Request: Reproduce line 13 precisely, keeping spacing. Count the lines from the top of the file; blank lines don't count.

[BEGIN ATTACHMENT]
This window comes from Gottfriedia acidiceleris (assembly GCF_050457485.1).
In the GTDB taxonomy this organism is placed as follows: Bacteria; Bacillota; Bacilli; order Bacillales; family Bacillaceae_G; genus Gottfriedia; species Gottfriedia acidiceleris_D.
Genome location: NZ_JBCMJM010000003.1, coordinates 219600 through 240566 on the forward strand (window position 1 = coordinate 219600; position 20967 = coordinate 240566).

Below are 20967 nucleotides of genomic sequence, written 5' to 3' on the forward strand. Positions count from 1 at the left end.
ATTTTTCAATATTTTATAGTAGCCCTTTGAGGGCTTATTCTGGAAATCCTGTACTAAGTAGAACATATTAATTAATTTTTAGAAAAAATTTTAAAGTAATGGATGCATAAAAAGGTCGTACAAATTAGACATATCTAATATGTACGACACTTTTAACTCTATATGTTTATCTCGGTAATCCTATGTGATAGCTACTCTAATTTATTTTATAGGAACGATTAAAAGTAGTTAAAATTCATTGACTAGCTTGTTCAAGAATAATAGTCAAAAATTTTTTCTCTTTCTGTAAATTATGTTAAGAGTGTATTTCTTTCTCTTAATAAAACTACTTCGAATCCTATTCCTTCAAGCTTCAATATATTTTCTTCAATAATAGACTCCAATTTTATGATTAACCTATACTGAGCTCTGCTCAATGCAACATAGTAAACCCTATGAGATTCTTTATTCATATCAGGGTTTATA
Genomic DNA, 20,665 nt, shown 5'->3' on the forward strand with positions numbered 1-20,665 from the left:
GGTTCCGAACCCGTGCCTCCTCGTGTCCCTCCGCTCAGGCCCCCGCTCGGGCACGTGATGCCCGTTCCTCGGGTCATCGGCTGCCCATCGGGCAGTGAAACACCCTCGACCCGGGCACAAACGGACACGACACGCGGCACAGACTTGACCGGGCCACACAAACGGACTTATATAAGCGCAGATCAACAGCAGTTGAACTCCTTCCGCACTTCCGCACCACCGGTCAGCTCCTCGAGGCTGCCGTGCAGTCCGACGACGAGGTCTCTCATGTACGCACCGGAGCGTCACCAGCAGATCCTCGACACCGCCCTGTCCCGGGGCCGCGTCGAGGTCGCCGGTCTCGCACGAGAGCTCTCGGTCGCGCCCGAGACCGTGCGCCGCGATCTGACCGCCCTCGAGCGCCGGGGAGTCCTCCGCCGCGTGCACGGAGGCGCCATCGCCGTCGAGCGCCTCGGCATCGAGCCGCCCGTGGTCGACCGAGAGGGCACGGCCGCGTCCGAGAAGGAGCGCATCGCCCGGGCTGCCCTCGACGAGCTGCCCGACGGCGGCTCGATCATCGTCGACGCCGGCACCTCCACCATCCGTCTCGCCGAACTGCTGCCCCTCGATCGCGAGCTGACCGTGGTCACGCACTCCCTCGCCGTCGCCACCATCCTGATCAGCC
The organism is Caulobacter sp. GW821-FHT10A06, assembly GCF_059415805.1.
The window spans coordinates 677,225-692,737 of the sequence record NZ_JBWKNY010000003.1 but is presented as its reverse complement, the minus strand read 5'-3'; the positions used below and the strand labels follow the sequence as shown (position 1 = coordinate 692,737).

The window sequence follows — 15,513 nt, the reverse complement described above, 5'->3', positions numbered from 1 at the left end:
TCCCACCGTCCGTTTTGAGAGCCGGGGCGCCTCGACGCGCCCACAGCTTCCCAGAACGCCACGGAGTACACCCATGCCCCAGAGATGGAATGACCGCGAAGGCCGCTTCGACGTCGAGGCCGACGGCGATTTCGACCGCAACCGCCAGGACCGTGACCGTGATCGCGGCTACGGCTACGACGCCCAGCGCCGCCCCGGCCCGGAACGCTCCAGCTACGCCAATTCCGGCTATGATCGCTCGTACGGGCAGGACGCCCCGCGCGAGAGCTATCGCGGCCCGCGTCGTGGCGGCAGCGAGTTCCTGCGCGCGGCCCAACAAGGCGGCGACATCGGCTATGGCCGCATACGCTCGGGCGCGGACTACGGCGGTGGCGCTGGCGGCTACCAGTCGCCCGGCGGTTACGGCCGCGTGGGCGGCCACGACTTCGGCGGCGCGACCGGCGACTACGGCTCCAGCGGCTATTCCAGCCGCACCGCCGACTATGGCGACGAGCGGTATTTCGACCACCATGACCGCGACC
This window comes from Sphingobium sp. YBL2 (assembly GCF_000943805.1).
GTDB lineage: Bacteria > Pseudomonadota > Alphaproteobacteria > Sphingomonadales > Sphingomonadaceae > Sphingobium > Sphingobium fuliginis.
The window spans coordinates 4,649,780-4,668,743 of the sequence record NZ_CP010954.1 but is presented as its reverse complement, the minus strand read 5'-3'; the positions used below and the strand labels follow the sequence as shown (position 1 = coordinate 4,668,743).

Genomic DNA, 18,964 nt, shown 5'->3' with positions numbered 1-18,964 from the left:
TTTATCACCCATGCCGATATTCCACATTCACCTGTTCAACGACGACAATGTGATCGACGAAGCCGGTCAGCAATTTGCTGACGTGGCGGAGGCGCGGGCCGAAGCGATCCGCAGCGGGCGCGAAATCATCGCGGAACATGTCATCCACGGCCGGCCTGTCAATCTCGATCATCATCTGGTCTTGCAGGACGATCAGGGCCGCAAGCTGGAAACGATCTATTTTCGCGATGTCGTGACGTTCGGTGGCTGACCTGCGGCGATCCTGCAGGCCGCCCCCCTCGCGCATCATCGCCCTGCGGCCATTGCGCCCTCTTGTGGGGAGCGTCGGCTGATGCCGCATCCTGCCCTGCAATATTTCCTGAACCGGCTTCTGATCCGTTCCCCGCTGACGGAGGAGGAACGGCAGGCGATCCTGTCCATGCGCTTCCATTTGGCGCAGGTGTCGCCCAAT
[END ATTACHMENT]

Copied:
GTDB lineage: Bacteria > Pseudomonadota > Alphaproteobacteria > Sphingomonadales > Sphingomonadaceae > Sphingobium > Sphingobium fuliginis.